Patients who have had ischaemic strokes and fit a strict range of criteria will in future receive Thrombolysis, a potentially life saving treatment that will be administered on the Island.
Over the past 2 years the Island’s NHS has been implementing a plan to redesign local stroke services in line with the 20 quality markers within the National Stroke Strategy and has now been given the go ahead to introduce the provision of Thrombolysis for eligible patients. A full 24 hour, 365 days a year service will be in operation from this summer to make decisions about treatment given at the very early stages of stroke. Decisions around treatment will be made locally by in-house Consultants between 9am and 5pm Monday to Friday. Outside these hours decisions will be made via a telemedicine link with colleagues at Portsmouth Hospitals NHS Trust.
Karen Baker, Chief Operating Officer at St. Mary’s Hospital, said: “We are fully committed to developing stroke services on the Island and the delivery of Thrombolysis is a major step forward, for us and for stroke patients. A significant amount of redesign and investment has already been made to make the stroke service even better and further improve the overall outcome for patients.”
Last year the Island’s NHS saw an average of 28 stroke admissions to St. Mary’s Hospital per month (336 per year). All potential stroke patients are currently assessed in the Emergency Department and investigated by a specialist stroke team before being admitted directly to the Stroke Unit in order to ensure specialist input from an early stage. Soon patients who are considered eligible for thrombolysis treatment will be admitted for the first 3 days of their care to a ‘Hyper-Acute’ Unit at St. Mary’s Hospital where care is more intense and where they will be monitored more closely during the acute phase of their treatment which is usually days 3 – 7. This is when patients still require close monitoring but without the initial greater intensity.
Jeannine Johnson, Clinical Lead for Stroke, said; “Early recognition of stroke symptoms is of particular importance as there is only a 3 hour window between onset of symptoms and delivery of this anti thrombotic drug. It is important to recognise that only around 10% of those experiencing ischaemic stroke (as opposed to a bleed) will be eligible for this intervention due to a very strict exclusion criteria (about 30-40 people a year). However those eligible will have the potential for a much better recovery and final outcome.”
The Island’s NHS currently provides a 7 day a week clinic that facilitates the assessment and investigation of people experiencing transient stroke symptoms (mini stroke) that could, if not correctly treated, lead to a larger more permanent debilitating stroke. Significant investment has been made in a Community Stroke Rehabilitation Team that aims to facilitate earlier discharge from hospital to home. This team is one of only two in the country that consist of a full multi disciplinary stroke team (including nurses) that have the specialist skills to deliver a 7 day a week service within the patient’s own home.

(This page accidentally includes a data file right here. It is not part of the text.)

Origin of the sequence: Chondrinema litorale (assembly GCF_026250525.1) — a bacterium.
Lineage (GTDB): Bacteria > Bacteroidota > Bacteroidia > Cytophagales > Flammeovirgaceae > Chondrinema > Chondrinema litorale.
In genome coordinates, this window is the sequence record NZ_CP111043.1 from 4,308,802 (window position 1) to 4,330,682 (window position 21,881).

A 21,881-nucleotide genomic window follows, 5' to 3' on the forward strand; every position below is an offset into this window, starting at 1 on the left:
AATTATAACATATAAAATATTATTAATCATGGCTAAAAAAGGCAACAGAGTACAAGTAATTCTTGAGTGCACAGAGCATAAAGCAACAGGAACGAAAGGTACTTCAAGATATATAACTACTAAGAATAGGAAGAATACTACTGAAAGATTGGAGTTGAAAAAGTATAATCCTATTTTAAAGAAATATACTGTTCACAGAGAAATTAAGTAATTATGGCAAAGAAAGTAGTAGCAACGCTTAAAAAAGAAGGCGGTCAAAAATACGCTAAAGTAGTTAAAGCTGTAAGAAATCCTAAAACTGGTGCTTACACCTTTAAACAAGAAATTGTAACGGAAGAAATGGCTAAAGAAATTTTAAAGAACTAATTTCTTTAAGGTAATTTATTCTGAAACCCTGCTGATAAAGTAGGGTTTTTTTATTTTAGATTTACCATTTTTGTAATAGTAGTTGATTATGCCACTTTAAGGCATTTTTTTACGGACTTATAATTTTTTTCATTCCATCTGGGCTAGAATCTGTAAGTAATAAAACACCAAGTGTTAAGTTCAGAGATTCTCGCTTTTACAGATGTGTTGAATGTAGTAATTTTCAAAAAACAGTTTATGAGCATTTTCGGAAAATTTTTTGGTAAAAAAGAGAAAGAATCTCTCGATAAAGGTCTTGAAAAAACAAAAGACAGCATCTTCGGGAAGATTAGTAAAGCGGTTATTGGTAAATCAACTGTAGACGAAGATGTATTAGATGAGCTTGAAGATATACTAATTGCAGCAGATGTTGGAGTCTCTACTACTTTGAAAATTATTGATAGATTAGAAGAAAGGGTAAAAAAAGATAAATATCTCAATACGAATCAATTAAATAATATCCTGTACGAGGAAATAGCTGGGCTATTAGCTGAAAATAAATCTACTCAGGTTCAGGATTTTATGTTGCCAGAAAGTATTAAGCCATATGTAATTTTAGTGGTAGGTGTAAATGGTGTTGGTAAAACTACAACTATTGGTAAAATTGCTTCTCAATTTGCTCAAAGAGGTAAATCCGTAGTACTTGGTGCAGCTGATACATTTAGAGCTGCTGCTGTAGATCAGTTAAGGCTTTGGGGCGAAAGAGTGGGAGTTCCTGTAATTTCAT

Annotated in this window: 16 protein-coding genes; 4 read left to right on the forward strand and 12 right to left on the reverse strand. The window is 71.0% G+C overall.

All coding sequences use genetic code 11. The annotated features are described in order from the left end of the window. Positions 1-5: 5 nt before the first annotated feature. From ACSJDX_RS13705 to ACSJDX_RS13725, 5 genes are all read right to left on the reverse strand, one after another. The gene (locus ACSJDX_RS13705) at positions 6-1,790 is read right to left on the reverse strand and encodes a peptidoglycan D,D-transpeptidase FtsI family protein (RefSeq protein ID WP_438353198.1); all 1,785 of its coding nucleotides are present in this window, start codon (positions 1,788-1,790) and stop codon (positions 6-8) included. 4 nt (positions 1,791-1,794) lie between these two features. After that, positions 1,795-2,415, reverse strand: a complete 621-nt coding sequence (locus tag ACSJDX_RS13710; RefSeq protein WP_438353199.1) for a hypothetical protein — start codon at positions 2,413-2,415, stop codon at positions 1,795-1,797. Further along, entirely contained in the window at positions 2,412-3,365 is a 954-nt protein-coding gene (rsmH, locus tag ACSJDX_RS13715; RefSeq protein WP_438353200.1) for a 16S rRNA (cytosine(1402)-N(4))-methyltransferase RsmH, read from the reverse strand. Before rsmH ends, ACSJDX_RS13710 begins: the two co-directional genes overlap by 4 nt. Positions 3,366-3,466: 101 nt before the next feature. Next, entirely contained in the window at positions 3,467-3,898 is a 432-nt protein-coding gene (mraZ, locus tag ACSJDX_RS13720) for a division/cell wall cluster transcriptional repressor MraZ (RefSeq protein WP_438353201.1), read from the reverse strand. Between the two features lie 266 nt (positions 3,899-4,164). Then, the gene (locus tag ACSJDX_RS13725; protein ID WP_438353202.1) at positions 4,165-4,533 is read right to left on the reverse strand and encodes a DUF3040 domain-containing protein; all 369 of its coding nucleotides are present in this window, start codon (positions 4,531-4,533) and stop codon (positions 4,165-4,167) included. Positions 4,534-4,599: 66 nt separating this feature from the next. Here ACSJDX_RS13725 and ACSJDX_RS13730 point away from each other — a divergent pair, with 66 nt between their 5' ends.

Jeannine Johnson continued: “Our Community Stroke Rehabilitation service has proved to be a very successful service; in the last month nearly 60% of all discharged stroke patients went home with this team’s input. The feedback from both patients and their families has been wholly positive, but we are still making further improvements in the way this service is delivered to ensure more people can benefit.”
The key to making a good recovery from stroke and the eligibility of receiving thrombolysis is recognising the symptoms as soon as they strike. The Act F.A.S.T. campaign uses a simple checklist to help everyone recognise the tell tale signs of stroke and advises of the action to take. The main symptoms can be remembered easily with the initials F.A.S.T.
Face - has their face fallen on one side? Can they smile?
Arms - can they raise both arms and keep them there?
Speech - is their speech slurred?
Time - it’s time to call 999 if you see any of these signs.
Prompt action after a stroke is vital as it can prevent further damage to the brain. A delay can result in major long term disabilities; that is why it is crucial for as many people as possible to learn how to act F.A.S.T.
More information about the Act F.A.S.T. campaign and stroke can be found at http://www.nhs.uk/actfast/pages/about-stroke.aspx. More information about thrombolysis can be found at http://www.nhs.uk/livewell/stroke/pages/everysecondcounts.aspx.
Notes for Editors
1. Every year around 110,000 people in England have a stroke. It is the third leading cause of death and there are at least 300,000 people in England living with disabilities, as the result of a stroke.
2. There are two main types of stroke:
- Haemorrhagic stroke: caused when a weakened blood vessel in the brain bursts. This produces bleeding into the brain, which leads to damage.
- Ischaemic stroke: caused by a clot or narrowing or blocking of blood vessels, so that blood cannot reach a particular area of the brain, this leads to death of the brain cells due to lack of oxygen.
3. A mini-stroke is called a Transient Ischaemic Attack or TIA. It is similar to a stroke and has the same signs, but it gets better within 24 hours. A TIA could be a warning sign of a more serious stroke.
4. The risk factors of stroke are high blood pressure, diabetes and high blood cholesterol. Preventative advice includes:
- Be physically active and exercise regularly
- Avoid being overweight by keeping to a healthy diet
- Limit alcohol consumption
- Avoid cigarette smoke. If you smoke seek help to stop now.
- Learn to recognise the warning signs of a stroke and how to take action F.A.S.T.